KAI’s project is stripped of historicist references to St. Louis’s Union Station and the grand public sphere of 19th century Beaux Arts rail travel, due to site constraints that precluded a typically grand rectilinear solution. This lack of civic presence could be read as a retreat from the democratic ideals of rail transit as a shared cultural experience, but it also directly confronts the atrophy of public transit in St. Louis and other cities like it without shame and with an appropriately scaled and humble $27 million facility. KAI is also working on a similar multi-modal transit building in Milwaukee.
Jewel in an alley
The absence of a broadly announced civic forum in the station doesn’t mean that it’s not a high-quality densifying urban amenity. In fact, the station’s most interesting programmatic feature is that it consolidates bus and rail travel into one building. On the west side of the building, north of I-64, 10 bus bays are sheltered under a canopy supported by lithe, slanted steel struts. Nearby, there’s a taxi stand and a MetroLink station, part of the St. Louis light rail system.
Inside, in-ground LEDs draw passengers to a two-story waiting lobby, with ticket counters for bus and rail on either side. The walls are a clean white acrylic plaster, with soft blue lights lining the ticket counters.
Outside, zinc tiles, white plaster, and multi-colored glass panels are the primary exterior materials on both the main building and the pedestrian corridors that lead to the train tracks. It’s a high-tech machine aesthetic without even a bit of masonry—a dramatic contextual change for St. Louis, which is still defined by brick breweries and the Beaux Arts.
The lower section of the main building is largely transparent, with both clear and colored glass panels. This bank of windows extends along the snaking pedestrian corridors that lead to the train tracks in a narrower, focused band. These windows are strongly back lit. “We wanted the color generated from the lighting and glazing to provide luminosity to offset the drabness of the site,” says Pamela Todd, the project’s interior designer with KAI, who worked with its primary designer Brigitte Williams, AIA.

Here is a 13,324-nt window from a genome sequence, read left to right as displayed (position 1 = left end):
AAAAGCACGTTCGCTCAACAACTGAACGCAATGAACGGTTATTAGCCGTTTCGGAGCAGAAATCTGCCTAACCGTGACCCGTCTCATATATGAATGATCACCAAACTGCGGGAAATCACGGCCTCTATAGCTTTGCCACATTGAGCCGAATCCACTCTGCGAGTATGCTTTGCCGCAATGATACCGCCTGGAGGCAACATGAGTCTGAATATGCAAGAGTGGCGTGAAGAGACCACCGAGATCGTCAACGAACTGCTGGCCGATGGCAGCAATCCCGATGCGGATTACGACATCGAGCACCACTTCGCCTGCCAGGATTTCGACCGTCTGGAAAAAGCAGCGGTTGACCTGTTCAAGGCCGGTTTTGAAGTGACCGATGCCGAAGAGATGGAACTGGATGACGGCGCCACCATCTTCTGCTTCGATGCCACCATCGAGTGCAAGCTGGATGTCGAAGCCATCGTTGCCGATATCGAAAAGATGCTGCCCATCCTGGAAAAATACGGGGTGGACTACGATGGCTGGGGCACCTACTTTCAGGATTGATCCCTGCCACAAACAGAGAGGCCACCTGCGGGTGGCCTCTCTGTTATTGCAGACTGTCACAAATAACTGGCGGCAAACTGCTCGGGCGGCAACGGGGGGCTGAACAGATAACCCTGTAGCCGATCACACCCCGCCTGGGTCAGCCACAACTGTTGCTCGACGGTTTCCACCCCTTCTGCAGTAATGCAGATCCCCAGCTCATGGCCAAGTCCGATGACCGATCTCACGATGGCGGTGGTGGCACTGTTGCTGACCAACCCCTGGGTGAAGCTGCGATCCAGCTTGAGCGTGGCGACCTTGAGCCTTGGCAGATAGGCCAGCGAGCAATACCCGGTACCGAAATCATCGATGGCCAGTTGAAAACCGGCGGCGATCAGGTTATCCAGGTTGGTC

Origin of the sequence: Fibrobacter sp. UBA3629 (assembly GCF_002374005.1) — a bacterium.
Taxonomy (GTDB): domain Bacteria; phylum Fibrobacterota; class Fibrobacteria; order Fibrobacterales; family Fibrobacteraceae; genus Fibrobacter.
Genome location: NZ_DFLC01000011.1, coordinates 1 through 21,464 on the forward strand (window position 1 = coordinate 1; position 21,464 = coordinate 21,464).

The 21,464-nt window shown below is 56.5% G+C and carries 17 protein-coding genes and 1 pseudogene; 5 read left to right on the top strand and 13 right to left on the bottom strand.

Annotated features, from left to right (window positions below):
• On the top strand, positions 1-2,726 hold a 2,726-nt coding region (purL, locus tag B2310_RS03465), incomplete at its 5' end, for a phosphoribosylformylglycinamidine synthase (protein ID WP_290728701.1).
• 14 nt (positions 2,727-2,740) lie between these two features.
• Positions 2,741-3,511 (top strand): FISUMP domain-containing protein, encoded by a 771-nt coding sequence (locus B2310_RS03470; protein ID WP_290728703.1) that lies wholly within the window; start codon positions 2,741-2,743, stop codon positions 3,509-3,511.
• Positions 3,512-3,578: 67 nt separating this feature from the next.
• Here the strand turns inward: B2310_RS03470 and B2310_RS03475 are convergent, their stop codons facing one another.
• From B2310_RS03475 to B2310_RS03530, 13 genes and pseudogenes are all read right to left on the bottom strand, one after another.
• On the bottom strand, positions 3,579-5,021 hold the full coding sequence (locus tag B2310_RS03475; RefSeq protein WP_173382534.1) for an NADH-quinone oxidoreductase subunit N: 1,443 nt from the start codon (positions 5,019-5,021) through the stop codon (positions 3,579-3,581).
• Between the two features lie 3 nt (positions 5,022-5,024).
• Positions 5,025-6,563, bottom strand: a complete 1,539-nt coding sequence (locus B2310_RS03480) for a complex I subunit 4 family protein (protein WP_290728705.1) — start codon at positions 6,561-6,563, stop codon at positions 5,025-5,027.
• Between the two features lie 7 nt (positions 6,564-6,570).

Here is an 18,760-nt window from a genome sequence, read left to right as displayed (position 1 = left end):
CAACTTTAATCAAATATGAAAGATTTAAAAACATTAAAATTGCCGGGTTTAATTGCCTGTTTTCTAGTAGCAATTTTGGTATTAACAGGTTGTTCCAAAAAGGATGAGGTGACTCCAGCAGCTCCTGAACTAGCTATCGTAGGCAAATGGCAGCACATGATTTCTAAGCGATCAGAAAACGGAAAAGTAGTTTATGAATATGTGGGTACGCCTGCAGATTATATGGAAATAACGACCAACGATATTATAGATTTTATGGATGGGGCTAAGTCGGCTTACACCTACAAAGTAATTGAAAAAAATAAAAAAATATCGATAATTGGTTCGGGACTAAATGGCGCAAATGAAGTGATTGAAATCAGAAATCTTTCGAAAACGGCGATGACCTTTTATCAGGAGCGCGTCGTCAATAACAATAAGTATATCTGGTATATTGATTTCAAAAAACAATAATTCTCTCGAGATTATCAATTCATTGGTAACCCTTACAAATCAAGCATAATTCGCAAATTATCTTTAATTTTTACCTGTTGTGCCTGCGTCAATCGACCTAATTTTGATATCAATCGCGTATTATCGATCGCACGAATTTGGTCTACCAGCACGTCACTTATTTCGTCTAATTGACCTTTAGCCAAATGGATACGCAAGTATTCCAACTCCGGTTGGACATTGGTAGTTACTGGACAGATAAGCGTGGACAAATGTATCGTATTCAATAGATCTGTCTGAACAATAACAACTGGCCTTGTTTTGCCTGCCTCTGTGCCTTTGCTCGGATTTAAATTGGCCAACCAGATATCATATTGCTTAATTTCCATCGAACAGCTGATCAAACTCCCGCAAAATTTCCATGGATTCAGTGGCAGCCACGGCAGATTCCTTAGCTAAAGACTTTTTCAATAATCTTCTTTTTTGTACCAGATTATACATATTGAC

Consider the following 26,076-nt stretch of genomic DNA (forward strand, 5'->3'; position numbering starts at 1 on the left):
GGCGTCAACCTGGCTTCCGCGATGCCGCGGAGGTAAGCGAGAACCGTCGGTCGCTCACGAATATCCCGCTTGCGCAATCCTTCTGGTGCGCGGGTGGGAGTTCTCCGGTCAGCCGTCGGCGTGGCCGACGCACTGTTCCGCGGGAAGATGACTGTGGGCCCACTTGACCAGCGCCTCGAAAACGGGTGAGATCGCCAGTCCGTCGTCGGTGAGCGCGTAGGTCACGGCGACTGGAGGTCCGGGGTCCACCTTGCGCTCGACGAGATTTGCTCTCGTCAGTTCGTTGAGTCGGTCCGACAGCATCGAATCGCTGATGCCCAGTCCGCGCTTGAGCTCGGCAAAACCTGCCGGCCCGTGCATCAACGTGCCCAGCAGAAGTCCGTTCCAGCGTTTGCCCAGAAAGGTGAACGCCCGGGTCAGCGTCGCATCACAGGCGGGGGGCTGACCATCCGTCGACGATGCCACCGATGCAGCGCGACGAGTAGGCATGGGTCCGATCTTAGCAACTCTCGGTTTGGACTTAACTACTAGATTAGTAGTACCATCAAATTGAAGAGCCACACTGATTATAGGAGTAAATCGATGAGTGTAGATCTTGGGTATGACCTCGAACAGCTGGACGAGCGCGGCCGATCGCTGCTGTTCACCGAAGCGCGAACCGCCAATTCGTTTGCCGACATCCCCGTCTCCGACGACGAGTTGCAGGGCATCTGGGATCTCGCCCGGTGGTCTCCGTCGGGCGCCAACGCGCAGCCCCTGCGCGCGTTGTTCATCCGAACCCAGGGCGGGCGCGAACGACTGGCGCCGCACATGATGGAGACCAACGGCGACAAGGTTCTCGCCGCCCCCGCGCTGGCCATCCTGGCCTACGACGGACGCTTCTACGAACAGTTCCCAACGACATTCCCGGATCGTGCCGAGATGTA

Koppy gives the building a decidedly noirish description: “a multicolored jeweled necklace strewn across an alley curb.”
The colored glass gives visitors the hard sell on being lively and inviting, but it’s a vast improvement over the grim and gritty gravel lot and shack that made Amtrak passengers wonder where the real train station was. “Before, I felt like I was going to be mugged going there,” says Todd.
Little else like it
In the pantheon of public transit building types, KAI discovered that there wasn’t much between the maligned “Amshack” and the programmatically obsolescent grandiosity of St. Louis Union Station. The KAI team needed to arrive at a hybridized building type that could combine multiple modes of public transportation and work at a small scale, and a model for this didn’t really exist in the rail transit world. “Everything we did was in reference to airports,” says Todd “We had to be the little kid on the block trying to be the big kid. We considered how we could make this a little jewel, because the scale of it was tiny in comparison to Union Station.”
The architects at KAI found themselves comparing their small Midwestern train and bus station to Eero Saarinen’s soaringly expressive mid-century Modernist airports. Both the Gateway station and Saarinen’s air travel designs offer similar conceptions of linear dynamic motion. Like Saarinen’s swooping concrete colonnade at Dulles International Airport, the bus and rail station’s canopy reaches skyward from dynamically canted support struts. Koppy even calls the station’s pedestrian corridors “jet ways.”
KAI’s train and bus station doesn’t elevate rail travel to a hallowed or romantic place. Instead, it works with its infrastructure-bound site as a piece of infrastructure itself—weaving building through interstate and train tracks with gracious references to some of the best transportation architecture of the 20th century.